The Mark Blog

Space And Time

We haven’t had workshop since mid-March. This time is to be spent finishing and rewriting our manuscripts. At our last meeting, I was given notes on how to make a story better. Over the past couple of weeks I had completed most of my rewrites. However, a couple of small but important matters were still bothering me about the story. They’re the type of rewrites that require deep thought: a character’s reaction to conflict, a story title.

These issues can be tricky. They involve authenticity with characterization and a precision with words. Getting in touch with characters is like getting a bucket of water from the same well where our dreams reside. Logic doesn’t always apply. It’s not the same type of thinking required when writing an outline or legal brief. If it were, the story would come across as contrived and manipulated by the writer. Sometimes this type of revision involves luck and time and the “answer” coming to you—not the writer coming up with the “answer.” Writing can be a balancing act between art and craft.

Frustrated with the lack of insight and progress I was making with one of my stories, I needed a little space and time. This weekend I decided to spend some unstructured time with the story–to just sit and think and read and look at the physical pages without a goal or end product in mind. Like most people these days, my hours are scheduled and accounted for. This move was an anomaly for me. I spent time rereading the stories in “After Rain,” a stellar collection by William Trevor. I analyzed and reflected on the titles of his stories. Trevor has a way with titles: “Timothy’s Birthday,” “Child’s Play,” “Lost Ground,” and “A Day” are some of my favorites. Sometimes Trevor simply lifts a small detail from the story, such as “After Rain.” And yet the phrase is much more than a little detail. It somehow makes the entire story even more resonant. It reminded me that a title doesn’t need to be smart or funny or witty. In fact, that can often hurt more than help, setting the reader up for a misread. The title also shouldn’t give away too much of the ending or the theme.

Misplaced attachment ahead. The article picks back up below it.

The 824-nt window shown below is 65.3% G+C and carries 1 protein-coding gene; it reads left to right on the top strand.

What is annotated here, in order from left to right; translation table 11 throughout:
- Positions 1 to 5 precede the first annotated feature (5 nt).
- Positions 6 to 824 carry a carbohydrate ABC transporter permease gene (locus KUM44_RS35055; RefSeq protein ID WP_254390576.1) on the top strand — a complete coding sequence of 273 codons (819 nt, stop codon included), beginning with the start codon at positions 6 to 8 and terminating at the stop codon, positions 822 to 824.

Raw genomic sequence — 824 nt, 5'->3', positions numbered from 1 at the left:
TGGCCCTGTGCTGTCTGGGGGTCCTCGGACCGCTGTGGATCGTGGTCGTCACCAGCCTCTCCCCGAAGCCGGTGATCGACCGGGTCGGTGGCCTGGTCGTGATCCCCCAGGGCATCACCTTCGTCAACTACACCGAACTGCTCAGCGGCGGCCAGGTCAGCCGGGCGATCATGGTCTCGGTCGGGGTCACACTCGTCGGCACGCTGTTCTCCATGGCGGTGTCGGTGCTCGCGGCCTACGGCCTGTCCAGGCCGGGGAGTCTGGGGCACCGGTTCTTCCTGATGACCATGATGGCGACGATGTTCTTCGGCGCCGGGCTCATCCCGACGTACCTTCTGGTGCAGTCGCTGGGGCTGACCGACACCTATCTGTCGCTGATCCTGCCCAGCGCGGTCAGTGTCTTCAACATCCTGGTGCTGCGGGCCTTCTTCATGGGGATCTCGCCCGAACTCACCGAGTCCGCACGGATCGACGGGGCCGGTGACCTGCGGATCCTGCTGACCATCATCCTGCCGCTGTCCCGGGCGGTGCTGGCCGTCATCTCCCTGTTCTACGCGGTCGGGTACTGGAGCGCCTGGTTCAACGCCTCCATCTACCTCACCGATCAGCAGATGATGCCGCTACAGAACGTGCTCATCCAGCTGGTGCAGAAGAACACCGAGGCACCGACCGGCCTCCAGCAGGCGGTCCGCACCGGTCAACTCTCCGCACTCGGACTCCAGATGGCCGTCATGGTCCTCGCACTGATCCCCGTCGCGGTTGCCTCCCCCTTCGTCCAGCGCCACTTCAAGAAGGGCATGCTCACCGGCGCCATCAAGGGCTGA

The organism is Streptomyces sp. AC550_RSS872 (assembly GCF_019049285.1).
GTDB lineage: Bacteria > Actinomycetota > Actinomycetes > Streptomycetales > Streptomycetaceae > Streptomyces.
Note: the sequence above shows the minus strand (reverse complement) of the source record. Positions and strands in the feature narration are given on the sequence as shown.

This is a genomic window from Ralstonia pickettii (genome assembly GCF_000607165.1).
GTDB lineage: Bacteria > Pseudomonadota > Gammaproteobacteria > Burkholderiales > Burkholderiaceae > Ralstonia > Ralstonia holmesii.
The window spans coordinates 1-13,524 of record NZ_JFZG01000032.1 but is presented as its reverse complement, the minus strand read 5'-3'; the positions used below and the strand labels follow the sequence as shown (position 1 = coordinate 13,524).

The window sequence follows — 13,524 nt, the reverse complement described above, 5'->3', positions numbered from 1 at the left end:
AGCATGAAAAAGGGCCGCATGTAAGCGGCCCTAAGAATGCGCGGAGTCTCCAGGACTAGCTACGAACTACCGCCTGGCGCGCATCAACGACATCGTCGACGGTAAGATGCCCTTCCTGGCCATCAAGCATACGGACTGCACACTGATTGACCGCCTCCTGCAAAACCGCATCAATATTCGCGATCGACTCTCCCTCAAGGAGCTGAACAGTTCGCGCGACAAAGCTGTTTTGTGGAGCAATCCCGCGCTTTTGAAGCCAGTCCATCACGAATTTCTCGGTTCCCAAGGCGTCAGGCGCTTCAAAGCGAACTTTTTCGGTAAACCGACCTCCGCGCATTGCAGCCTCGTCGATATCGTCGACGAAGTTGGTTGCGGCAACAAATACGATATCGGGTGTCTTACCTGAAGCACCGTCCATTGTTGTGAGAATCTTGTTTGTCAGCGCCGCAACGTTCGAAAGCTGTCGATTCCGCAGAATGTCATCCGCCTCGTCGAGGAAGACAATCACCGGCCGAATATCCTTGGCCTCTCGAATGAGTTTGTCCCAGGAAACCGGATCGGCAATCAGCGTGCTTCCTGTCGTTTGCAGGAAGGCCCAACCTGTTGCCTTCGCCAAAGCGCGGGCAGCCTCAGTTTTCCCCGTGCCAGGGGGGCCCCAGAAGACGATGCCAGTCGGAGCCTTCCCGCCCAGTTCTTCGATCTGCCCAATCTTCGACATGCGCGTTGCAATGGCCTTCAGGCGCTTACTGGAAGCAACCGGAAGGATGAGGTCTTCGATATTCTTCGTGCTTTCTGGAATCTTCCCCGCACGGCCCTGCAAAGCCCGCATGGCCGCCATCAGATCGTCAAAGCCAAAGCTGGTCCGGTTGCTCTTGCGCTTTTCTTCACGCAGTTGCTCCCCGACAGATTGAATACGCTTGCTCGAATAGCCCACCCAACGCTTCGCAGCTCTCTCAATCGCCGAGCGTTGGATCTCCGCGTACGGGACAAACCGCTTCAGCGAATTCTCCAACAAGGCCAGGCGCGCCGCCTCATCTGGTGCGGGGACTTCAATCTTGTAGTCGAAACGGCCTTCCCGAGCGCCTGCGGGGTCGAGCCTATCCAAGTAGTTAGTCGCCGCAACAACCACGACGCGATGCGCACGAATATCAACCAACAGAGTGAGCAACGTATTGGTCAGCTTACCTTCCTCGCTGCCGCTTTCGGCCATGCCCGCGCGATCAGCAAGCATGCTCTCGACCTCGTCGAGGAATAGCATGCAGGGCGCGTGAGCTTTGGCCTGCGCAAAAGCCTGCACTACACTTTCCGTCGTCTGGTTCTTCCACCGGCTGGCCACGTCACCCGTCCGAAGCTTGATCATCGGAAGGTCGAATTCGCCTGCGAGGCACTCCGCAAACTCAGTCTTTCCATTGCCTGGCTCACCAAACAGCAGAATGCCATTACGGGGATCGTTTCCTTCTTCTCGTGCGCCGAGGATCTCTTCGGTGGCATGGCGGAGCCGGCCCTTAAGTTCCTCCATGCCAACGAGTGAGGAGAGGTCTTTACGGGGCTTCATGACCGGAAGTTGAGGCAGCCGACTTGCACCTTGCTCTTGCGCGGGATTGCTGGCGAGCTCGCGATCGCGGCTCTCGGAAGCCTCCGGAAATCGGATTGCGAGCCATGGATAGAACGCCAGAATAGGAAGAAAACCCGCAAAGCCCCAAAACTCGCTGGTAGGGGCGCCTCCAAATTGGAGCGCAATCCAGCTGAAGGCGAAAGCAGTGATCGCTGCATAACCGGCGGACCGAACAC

After this mini-study of Trevor’s collection, I went back to my manuscript and lifted a detail to use as a title. It feels like the right title—I’ll have to wait and see if it sticks with me. This issue is only one example. A lot of breakthroughs happened this weekend with a couple of stories in the collection. A little space and time was all I needed.